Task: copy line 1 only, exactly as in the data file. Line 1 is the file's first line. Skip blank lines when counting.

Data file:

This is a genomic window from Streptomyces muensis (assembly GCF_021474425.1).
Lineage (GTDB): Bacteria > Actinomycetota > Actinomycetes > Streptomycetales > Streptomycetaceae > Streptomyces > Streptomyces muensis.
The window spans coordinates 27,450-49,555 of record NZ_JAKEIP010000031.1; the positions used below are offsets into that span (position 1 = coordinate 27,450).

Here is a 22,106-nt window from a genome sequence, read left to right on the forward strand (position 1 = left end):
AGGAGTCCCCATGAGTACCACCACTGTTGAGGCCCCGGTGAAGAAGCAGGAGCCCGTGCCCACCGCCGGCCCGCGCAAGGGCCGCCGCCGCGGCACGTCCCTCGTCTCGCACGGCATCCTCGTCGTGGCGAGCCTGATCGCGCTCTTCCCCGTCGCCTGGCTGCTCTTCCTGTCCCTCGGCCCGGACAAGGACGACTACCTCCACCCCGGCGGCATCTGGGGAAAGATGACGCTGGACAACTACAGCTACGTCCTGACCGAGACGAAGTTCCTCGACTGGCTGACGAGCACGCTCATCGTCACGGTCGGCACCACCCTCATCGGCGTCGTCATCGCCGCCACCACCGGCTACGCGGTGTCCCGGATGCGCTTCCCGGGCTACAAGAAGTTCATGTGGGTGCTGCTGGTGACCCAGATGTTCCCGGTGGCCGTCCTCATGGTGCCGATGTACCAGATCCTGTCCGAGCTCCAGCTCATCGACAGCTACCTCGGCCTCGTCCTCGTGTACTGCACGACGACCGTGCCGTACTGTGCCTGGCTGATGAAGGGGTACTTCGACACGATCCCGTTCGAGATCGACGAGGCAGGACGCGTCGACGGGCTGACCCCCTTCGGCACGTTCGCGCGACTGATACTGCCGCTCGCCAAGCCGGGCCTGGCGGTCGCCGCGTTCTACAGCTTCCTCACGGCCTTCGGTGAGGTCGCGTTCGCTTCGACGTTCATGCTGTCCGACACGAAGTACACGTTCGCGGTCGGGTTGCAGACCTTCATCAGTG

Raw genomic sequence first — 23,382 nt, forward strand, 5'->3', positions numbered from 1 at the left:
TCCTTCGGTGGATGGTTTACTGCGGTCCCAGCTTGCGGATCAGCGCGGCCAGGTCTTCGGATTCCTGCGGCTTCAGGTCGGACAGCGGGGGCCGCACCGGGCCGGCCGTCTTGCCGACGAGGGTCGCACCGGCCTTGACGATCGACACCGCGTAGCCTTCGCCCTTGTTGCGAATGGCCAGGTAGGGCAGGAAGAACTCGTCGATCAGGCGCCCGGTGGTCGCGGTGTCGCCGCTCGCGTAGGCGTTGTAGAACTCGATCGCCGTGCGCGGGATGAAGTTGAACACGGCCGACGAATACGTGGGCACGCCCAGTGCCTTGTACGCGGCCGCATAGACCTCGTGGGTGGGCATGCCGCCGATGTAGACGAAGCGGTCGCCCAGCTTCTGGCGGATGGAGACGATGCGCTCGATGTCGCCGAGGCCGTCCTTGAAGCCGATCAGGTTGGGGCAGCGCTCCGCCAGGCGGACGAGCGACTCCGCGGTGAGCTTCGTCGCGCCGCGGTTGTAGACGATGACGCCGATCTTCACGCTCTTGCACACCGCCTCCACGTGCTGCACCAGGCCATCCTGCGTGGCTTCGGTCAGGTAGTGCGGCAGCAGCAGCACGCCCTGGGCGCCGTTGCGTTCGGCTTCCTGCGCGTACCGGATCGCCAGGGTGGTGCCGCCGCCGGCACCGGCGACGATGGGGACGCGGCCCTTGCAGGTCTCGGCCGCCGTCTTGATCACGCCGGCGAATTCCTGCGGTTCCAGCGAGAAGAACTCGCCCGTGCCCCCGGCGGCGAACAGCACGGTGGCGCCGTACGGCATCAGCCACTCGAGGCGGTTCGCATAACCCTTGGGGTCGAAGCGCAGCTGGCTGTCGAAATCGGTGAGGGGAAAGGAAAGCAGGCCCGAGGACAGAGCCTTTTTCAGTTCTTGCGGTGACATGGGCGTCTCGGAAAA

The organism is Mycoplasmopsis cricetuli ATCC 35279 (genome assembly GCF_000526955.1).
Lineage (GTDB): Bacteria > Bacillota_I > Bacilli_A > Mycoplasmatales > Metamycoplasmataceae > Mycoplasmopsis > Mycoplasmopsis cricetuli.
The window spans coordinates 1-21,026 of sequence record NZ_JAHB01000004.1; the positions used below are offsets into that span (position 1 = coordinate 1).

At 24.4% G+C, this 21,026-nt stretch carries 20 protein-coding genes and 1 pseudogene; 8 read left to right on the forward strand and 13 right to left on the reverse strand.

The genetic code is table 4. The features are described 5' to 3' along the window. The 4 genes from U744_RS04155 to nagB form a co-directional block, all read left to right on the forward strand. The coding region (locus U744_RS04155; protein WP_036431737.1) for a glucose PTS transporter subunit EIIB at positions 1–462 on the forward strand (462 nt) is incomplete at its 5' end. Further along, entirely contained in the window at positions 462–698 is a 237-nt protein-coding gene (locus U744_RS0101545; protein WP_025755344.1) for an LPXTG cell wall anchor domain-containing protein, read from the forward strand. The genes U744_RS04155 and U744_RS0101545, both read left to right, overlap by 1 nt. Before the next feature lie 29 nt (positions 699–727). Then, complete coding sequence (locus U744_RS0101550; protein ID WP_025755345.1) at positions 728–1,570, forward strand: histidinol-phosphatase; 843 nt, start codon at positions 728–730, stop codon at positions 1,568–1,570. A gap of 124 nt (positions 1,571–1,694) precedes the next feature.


This is a genomic window from Streptomyces muensis (assembly GCF_021474425.1).